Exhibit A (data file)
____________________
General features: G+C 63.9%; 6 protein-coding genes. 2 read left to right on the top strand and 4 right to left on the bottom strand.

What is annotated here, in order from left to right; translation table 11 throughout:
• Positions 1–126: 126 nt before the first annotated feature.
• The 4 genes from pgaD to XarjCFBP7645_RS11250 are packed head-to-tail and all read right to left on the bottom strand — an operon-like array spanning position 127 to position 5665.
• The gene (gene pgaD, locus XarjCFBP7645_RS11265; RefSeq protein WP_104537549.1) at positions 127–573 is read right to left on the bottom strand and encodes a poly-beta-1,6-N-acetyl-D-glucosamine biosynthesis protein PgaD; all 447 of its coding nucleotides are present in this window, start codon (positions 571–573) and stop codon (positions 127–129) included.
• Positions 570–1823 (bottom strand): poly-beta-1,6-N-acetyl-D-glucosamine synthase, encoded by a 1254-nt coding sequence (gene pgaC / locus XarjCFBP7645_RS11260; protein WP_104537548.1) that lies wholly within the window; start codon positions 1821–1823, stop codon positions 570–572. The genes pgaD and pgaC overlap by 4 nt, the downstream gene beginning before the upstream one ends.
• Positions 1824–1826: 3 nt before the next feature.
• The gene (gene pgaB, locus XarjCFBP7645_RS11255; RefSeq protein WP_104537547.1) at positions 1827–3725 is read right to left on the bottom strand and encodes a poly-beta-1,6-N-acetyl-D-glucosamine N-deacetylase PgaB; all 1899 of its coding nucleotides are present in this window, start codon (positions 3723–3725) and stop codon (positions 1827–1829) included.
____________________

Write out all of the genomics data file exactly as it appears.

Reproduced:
General features: G+C 63.9%; 6 protein-coding genes. 2 read left to right on the top strand and 4 right to left on the bottom strand.

What is annotated here, in order from left to right; translation table 11 throughout:
• Positions 1–126: 126 nt before the first annotated feature.
• The 4 genes from pgaD to XarjCFBP7645_RS11250 are packed head-to-tail and all read right to left on the bottom strand — an operon-like array spanning position 127 to position 5665.
• The gene (gene pgaD, locus XarjCFBP7645_RS11265; RefSeq protein WP_104537549.1) at positions 127–573 is read right to left on the bottom strand and encodes a poly-beta-1,6-N-acetyl-D-glucosamine biosynthesis protein PgaD; all 447 of its coding nucleotides are present in this window, start codon (positions 571–573) and stop codon (positions 127–129) included.
• Positions 570–1823 (bottom strand): poly-beta-1,6-N-acetyl-D-glucosamine synthase, encoded by a 1254-nt coding sequence (gene pgaC / locus XarjCFBP7645_RS11260; protein WP_104537548.1) that lies wholly within the window; start codon positions 1821–1823, stop codon positions 570–572. The genes pgaD and pgaC overlap by 4 nt, the downstream gene beginning before the upstream one ends.
• Positions 1824–1826: 3 nt before the next feature.
• The gene (gene pgaB, locus XarjCFBP7645_RS11255; RefSeq protein WP_104537547.1) at positions 1827–3725 is read right to left on the bottom strand and encodes a poly-beta-1,6-N-acetyl-D-glucosamine N-deacetylase PgaB; all 1899 of its coding nucleotides are present in this window, start codon (positions 3723–3725) and stop codon (positions 1827–1829) included.